Posts Tagged With: music

Rock and Redemption – Prince

Prince Rogers Nelson 1957-2016

Prince Rogers Nelson 1957-2016

“I said life is just a game
We’re all just the same”

– Controversy

I have to say that between the death of Motorhead’s Lemmy Kilmister, David Bowie and now Prince, 2016 is shaping up to be the year the music died for some of us….
I’m still reeling from news of Prince’s death but for those of you who are interested, David Icke just posted a fantastic video explaining in detail what made Prince the magus of music that he was (Prince apparently was also into Icke’s books and work and invited him to his show and a meeting afterwards). And he was indeed a magus, albeit one decked out in purple velvet, assless chaps, lace, killer high heels and a bevy of biracial beauties like Apollonia, Vanity, Sheila E and Mayte Garcia surrounding him.
Prince and Vanity rocking the cover of Rolling Stone magazine

Prince and Vanity rocking the cover of Rolling Stone magazine

If you read some parts of esoteric literature, they say that the most gifted artists, whether they be musicians, scientists, writers, actors, sculptors, painters and dancers are usually those who are channeling something from a different dimension and bringing it into our awareness to understand and learn from and I believe it. All you have to do is really sit down and listen to Beethoven’s Ode to Joy, look into Nikolai Tesla and his work, read the works of Rainier Maria Rilke, look at the acting work of thespian heavyweights like Sir John Gielgud, study the sculptural work of Michelangelo, examine the paintings of Dante Gabriel Rossetti or Salvador Dali or look at the dancing of Gene Kelly and it becomes fairly obvious that the inspiration and talent is otherworldly. In my mind, Prince’s constant dedication, “tuning in”, connection and immersion to music and music alone, places him in that category.
I don't care what anyone says, prince had a fashion sense all his own and it worked. A classic case of the man wearing the clothes and not the clothes wearing the man. You need a massive personality to be able to swing the kinds of threads Prince did.

I don’t care what anyone says, Prince had a fashion sense all his own and it worked. A classic case of the man wearing the clothes and not the clothes wearing the man. You need a massive personality and supreme confidence to be able to swing the kinds of threads Prince did.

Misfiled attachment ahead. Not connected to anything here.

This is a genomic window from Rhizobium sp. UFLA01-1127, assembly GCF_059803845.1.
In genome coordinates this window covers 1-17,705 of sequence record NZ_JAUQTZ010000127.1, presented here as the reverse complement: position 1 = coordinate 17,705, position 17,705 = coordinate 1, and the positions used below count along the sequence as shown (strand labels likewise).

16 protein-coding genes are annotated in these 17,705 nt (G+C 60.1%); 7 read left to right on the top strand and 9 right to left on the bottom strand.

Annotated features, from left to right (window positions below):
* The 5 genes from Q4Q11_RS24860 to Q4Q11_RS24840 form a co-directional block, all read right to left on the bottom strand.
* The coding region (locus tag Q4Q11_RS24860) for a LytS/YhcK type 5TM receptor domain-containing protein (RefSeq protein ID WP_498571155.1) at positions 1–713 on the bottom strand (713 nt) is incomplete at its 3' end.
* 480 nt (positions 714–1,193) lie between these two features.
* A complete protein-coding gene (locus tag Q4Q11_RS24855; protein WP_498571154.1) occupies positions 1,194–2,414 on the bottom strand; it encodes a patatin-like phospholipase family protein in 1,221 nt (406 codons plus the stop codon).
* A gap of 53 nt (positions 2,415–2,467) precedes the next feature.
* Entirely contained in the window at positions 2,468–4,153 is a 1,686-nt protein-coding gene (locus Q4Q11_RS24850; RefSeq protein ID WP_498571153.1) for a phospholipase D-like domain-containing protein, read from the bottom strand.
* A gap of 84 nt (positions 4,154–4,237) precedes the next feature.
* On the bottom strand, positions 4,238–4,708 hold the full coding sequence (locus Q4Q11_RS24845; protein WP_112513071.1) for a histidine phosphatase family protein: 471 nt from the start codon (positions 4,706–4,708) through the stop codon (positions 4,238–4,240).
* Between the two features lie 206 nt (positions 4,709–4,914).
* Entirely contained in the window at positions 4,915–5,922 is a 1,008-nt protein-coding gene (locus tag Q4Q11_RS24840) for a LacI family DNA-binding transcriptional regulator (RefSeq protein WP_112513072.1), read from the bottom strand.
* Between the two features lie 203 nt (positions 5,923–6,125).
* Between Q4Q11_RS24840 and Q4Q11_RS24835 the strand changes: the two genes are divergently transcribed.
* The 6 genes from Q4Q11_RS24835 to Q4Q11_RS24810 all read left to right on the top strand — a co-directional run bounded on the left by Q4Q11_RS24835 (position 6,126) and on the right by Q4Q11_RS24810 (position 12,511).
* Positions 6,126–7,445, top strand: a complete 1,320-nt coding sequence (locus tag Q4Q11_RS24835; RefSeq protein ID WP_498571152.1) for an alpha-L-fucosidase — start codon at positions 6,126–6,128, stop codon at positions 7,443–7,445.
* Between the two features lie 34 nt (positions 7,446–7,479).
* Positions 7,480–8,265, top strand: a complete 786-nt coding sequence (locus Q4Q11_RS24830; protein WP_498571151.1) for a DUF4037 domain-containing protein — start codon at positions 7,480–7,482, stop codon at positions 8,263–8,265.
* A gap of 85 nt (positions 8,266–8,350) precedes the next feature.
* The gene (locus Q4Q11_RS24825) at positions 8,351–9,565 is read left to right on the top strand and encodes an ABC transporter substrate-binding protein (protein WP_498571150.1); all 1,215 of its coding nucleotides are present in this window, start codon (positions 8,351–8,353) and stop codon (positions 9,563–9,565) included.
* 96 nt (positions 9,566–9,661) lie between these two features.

Some people think Prince was weird. I don’t think so. Like Bowie, he lived on a completely different frequency, one that only he could understand and most dull human ruminants never will, not in a million years of evolution. So of course when you compare Prince to people like that, he’s far from “normal”.
You have to have a certain kind of swagger to pull this off.

You have to have a certain kind of swagger to pull this off.

If you either listen to or read the lyrics to most of his songs which he performed for himself or wrote for others, it’s very clear that Prince’s two main preoccupations were around spiritual angst ( like “Controversy”, “Let’s Go Crazy”) and of course sex (“Cream”, “Darling Nikki”, “Sexy MF”, “Nasty Girl”“Sugar Walls” and my favorite, “A Love Bizarre”). In all honesty, I don’t think he was a sex pervert or a  musician with a dirty mind like some journalists have written about. No doubt about it: he enjoyed sex and truly loved the company of  women, not merely as sex objects and window dressing  but as women and all they are capable of doing. Just by going with his lyrics, never mind the provocative dancing, costumes and tongue-lashing on stage, women understood automatically that here was a guy who REALLY understood women. By every account, all his former lovers have nothing but praise about him and his gentlemanly treatment towards them. That instantly makes him a class act in my book.